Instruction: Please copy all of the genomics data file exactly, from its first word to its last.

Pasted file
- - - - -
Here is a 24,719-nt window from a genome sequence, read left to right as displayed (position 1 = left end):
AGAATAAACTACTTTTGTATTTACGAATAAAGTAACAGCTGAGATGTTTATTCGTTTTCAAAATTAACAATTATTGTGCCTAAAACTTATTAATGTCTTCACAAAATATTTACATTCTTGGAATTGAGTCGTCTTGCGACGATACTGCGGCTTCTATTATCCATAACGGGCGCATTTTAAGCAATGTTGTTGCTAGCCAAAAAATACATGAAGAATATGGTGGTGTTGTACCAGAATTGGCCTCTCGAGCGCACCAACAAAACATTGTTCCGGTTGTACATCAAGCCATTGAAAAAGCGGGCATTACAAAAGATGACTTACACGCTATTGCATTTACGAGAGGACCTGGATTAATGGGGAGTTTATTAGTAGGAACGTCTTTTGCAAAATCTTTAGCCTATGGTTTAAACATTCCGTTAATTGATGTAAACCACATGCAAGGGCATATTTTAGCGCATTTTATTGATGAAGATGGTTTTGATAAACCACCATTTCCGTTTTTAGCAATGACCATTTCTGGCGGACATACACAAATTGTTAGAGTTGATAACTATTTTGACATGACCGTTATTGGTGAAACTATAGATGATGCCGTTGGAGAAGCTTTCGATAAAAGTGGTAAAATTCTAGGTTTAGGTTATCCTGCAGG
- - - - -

Here is a 24,719-nt window from a genome sequence, read left to right as displayed (position 1 = left end):
AGAATAAACTACTTTTGTATTTACGAATAAAGTAACAGCTGAGATGTTTATTCGTTTTCAAAATTAACAATTATTGTGCCTAAAACTTATTAATGTCTTCACAAAATATTTACATTCTTGGAATTGAGTCGTCTTGCGACGATACTGCGGCTTCTATTATCCATAACGGGCGCATTTTAAGCAATGTTGTTGCTAGCCAAAAAATACATGAAGAATATGGTGGTGTTGTACCAGAATTGGCCTCTCGAGCGCACCAACAAAACATTGTTCCGGTTGTACATCAAGCCATTGAAAAAGCGGGCATTACAAAAGATGACTTACACGCTATTGCATTTACGAGAGGACCTGGATTAATGGGGAGTTTATTAGTAGGAACGTCTTTTGCAAAATCTTTAGCCTATGGTTTAAACATTCCGTTAATTGATGTAAACCACATGCAAGGGCATATTTTAGCGCATTTTATTGATGAAGATGGTTTTGATAAACCACCATTTCCGTTTTTAGCAATGACCATTTCTGGCGGACATACACAAATTGTTAGAGTTGATAACTATTTTGACATGACCGTTATTGGTGAAACTATAGATGATGCCGTTGGAGAAGCTTTCGATAAAAGTGGTAAAATTCTAGGTTTAGGTTATCCTGCAGG